疒 is illness q.v., and 顚/顛 is upside-down q.v. acting as phonetic, and could have lent all sorts of meanings from being upside-down, like being upset or not normal. Someone who has an illness whereby one is upset and/or not normal is mentally unstable or crazy. Note that even in modern Japanese in compounds 顛 often has the meaning of being upset.
Mnemonic: You’re crazy if you’ve got an illness being not normal, upset, upside-down.
癲 is a combination of the signific 疒 disease (see below) and a character that here is acting as phonetic, 顚/顛 (see below). 顛 is the modern form. Note that even in modern Chinese 顚/顛 and 癲 stand for identically pronounced words or morphemes: diān. Further, as phonetic diān 顚/顛 seems to lend more than just its pronunciation. The original word diān carried the meaning ‘person upside-down’ (later more generally ‘overturn; topple; fall down; be overthrown’). Upside-down is in many languages a way to express being mentally unwell and Chinese is no exception. Confusingly, 顚/顛 is also used for a different word with the meaning ‘top; summit’.
疒 is Kangxi radical 104 sickness/illness. The left part originally depicted a bed while the remaining part according to Henshall (381) used to be a variant of person 人 (a person on bed, conveying being ill). Henshall writes that the left side of 疒 was derived from the left side of tree 木 (half a tree) thereby conveying a plank. In the seal character shape (see the picture at the right) 疒 looks more like a real bed, with legs, seen from the side, turned 90 degrees (but in that variant 人 seems absent). In its modern shape 疒 seems to have more in common with 广, which originally depicted a large building.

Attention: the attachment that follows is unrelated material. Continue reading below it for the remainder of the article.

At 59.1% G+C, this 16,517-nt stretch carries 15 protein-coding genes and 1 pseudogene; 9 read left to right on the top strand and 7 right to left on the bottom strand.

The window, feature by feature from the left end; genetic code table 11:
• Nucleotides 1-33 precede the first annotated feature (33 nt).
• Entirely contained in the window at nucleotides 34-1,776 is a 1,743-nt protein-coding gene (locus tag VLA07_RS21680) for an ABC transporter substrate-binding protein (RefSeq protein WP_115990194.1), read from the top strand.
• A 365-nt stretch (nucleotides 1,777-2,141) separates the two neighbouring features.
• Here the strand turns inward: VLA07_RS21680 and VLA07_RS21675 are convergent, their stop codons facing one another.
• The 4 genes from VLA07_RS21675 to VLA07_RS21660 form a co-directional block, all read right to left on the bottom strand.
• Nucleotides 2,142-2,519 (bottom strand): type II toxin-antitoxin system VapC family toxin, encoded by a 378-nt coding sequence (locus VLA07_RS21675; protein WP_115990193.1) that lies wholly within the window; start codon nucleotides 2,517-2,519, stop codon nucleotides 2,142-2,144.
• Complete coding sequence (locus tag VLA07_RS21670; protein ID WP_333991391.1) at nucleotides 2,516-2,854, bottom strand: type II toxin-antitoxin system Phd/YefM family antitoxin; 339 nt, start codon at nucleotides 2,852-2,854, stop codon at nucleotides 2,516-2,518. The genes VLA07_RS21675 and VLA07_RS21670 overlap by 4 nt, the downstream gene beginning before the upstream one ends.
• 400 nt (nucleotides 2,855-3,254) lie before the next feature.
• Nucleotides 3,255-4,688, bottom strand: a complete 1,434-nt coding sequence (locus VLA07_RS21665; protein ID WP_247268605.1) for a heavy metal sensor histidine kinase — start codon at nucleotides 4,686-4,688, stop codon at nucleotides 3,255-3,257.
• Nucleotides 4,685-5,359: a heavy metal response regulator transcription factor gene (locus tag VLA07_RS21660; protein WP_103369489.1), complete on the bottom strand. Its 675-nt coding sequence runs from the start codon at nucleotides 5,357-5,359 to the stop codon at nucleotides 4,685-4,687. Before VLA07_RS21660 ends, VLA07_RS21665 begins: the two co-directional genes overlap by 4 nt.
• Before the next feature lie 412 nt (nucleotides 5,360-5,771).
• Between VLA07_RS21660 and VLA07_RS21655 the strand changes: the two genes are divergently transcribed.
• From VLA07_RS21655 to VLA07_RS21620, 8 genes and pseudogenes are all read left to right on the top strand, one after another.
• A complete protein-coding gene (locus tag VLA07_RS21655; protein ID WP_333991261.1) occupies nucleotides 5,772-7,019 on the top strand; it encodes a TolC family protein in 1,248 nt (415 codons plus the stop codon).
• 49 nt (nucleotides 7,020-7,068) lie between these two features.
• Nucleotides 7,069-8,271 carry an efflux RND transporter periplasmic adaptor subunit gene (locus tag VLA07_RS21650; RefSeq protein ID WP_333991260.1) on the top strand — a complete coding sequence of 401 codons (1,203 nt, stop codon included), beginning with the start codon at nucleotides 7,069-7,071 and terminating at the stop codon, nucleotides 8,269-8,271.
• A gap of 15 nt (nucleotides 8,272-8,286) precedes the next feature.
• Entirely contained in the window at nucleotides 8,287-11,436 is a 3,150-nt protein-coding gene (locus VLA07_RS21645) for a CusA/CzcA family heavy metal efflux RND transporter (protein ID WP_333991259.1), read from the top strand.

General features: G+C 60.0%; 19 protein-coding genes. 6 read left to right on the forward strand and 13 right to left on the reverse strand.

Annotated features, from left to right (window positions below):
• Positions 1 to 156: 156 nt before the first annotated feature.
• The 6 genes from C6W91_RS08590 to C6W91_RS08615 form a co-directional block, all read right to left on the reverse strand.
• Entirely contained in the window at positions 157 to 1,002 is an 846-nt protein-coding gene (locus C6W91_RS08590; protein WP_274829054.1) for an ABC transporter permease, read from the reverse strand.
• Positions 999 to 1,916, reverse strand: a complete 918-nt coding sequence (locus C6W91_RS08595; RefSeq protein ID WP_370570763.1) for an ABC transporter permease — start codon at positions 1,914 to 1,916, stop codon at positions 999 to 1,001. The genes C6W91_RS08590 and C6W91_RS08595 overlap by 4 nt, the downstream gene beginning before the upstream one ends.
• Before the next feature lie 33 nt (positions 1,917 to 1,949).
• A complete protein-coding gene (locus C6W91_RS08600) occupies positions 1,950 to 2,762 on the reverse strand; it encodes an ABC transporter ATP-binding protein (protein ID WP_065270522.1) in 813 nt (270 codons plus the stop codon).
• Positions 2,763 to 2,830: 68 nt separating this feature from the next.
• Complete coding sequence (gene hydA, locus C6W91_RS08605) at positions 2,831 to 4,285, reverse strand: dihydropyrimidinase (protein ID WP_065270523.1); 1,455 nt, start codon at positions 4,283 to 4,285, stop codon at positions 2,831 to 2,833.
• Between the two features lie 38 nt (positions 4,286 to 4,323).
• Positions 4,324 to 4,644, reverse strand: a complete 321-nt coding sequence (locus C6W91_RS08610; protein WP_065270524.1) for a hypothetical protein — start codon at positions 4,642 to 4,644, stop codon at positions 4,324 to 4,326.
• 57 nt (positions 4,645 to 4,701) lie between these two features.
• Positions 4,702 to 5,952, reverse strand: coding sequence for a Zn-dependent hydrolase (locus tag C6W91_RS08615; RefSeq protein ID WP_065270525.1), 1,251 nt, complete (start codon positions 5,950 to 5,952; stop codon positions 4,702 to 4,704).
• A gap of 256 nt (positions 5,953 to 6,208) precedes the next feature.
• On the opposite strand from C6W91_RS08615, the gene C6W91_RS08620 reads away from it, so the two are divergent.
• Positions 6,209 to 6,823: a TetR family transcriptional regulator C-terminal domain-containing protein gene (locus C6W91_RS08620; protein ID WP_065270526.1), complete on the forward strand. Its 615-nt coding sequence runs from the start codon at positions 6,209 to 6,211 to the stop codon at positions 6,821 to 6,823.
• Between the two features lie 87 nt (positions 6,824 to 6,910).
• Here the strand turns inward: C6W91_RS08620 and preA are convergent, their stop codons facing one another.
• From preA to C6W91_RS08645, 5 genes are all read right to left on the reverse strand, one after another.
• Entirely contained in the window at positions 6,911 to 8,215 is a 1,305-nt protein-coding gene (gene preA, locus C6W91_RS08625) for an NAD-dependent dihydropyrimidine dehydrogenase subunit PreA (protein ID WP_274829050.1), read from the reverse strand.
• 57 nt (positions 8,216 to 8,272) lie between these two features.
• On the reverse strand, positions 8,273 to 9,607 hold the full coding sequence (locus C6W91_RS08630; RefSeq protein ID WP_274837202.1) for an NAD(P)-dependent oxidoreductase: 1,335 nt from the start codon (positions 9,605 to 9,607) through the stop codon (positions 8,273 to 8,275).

顚/顛 consists of 眞/真 (on itself now used for an unrelated word) and head 頁 . 眞/真 can be further analysed as inverted head 県 (from 首) and fallen person ヒ, expressing person upside-down (leading to more modern meanings like overturn). The extra head 頁 was added to separate 顚/顛 from the unrelated word 眞/真 had gotten used for. As often the seal characters (see the right) give a better idea of the pictographic nature of the elements (頁 being an exaggerated head with legs bungling underneath, 首 having hairs on top, hence the hairs on the bottom-side of the inverted head 県, etc. See Henshall 93, 139, 273, 514 for more on the full history of these elements; see also Wieger 10 L and 160 A).